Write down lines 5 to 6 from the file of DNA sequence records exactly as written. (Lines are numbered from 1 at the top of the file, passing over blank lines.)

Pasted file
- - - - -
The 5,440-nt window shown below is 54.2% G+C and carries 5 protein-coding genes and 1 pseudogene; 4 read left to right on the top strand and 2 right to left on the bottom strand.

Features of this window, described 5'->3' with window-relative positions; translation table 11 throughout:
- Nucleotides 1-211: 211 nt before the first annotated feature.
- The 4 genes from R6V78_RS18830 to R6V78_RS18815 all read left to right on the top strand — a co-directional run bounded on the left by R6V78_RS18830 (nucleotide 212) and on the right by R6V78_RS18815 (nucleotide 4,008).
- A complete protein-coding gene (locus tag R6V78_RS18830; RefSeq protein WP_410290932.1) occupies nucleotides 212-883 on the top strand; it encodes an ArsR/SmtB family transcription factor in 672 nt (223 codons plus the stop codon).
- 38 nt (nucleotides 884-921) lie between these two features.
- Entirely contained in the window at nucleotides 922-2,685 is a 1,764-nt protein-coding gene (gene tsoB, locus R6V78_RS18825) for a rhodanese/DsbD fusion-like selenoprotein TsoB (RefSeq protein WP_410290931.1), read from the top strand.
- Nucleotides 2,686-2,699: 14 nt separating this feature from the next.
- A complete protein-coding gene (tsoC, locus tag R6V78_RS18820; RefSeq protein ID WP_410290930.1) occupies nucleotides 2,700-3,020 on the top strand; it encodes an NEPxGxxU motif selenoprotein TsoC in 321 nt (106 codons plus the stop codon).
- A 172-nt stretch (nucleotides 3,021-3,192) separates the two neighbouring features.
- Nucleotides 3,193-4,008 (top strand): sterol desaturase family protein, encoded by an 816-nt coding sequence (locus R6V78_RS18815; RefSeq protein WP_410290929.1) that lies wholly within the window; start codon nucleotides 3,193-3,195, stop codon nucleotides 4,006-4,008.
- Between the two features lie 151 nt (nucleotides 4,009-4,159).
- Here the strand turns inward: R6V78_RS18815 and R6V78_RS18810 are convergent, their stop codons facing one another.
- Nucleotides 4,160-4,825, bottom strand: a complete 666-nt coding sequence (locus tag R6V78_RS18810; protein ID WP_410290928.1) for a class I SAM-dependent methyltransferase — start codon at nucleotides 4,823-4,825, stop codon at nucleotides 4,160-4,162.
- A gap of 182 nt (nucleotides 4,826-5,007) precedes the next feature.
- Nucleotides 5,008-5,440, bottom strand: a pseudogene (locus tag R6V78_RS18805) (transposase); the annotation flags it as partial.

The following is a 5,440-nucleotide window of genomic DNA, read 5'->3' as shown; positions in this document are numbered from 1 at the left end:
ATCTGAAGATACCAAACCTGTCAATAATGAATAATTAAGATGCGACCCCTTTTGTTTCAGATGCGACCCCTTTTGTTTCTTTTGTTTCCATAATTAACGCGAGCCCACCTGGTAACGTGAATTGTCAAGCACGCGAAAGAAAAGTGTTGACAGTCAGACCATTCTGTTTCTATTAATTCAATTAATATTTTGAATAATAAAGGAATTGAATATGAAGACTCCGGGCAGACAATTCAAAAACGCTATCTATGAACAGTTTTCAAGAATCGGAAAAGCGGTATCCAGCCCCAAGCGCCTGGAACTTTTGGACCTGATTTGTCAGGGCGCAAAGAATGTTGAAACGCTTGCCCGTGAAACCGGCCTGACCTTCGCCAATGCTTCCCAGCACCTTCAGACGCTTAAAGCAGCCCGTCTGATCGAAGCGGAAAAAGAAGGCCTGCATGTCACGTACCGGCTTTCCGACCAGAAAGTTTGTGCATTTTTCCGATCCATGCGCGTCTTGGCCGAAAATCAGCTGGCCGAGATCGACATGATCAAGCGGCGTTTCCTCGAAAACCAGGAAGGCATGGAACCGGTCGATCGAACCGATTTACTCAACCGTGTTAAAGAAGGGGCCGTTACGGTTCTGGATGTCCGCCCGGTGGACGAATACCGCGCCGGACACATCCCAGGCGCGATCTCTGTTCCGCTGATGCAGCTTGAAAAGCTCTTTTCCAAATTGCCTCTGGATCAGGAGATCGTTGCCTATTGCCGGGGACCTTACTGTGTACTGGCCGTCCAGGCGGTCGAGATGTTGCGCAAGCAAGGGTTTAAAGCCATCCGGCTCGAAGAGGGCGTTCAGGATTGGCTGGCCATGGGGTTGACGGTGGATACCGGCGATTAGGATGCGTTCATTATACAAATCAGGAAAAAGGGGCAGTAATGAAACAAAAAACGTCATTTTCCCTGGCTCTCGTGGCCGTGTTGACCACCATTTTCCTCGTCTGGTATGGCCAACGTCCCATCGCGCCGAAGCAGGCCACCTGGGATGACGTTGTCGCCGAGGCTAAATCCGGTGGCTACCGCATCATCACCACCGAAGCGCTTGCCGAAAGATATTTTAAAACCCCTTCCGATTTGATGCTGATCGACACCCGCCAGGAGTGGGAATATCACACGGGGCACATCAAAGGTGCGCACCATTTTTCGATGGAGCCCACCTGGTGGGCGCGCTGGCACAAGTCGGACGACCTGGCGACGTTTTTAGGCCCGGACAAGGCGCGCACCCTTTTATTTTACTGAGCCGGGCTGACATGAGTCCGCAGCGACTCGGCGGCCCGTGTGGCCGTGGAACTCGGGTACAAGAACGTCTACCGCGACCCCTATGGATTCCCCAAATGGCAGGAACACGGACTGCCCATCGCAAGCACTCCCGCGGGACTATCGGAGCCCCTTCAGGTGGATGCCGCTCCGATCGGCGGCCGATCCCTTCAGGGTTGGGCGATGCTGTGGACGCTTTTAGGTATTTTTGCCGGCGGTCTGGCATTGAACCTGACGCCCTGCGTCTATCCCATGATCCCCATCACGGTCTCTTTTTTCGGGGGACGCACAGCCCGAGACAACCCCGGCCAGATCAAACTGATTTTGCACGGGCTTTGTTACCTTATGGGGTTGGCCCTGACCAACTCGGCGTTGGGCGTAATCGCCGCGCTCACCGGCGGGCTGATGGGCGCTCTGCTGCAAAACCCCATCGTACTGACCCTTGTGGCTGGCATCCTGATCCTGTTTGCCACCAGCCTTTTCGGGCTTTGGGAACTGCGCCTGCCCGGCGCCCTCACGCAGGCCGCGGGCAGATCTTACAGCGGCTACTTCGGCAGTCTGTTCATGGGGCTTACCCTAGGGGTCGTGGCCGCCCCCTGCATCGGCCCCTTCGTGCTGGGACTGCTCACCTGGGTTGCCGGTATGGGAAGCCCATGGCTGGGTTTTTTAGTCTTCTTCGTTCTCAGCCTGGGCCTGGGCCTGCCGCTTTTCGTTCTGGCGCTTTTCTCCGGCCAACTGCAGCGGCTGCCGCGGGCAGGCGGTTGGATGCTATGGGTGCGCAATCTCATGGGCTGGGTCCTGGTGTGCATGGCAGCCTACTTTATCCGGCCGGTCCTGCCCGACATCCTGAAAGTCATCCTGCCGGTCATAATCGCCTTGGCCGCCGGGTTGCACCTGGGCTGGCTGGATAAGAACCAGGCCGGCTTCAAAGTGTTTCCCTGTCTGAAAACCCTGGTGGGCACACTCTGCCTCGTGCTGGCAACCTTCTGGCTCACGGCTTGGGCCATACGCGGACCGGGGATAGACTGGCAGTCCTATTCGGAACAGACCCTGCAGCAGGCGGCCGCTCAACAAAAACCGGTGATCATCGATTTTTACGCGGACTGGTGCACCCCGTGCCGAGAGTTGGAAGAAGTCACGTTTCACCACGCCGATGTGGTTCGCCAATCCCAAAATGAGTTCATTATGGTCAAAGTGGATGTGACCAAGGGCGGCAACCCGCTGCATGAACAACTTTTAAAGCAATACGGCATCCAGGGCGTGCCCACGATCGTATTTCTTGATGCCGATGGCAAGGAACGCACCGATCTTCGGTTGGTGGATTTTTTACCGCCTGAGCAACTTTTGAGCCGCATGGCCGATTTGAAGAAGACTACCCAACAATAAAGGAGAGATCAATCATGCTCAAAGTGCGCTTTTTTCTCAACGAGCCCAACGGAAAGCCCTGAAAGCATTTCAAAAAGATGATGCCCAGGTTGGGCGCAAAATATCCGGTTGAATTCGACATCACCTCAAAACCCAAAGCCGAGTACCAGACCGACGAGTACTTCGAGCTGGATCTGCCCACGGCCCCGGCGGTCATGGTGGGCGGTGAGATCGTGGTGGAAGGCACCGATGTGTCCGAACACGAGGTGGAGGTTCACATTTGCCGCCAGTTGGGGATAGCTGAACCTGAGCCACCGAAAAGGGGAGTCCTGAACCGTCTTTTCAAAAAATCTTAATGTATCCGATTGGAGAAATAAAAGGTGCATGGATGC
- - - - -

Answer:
- A complete protein-coding gene (locus tag R6V78_RS18830; RefSeq protein WP_410290932.1) occupies nucleotides 212-883 on the top strand; it encodes an ArsR/SmtB family transcription factor in 672 nt (223 codons plus the stop codon).
- 38 nt (nucleotides 884-921) lie between these two features.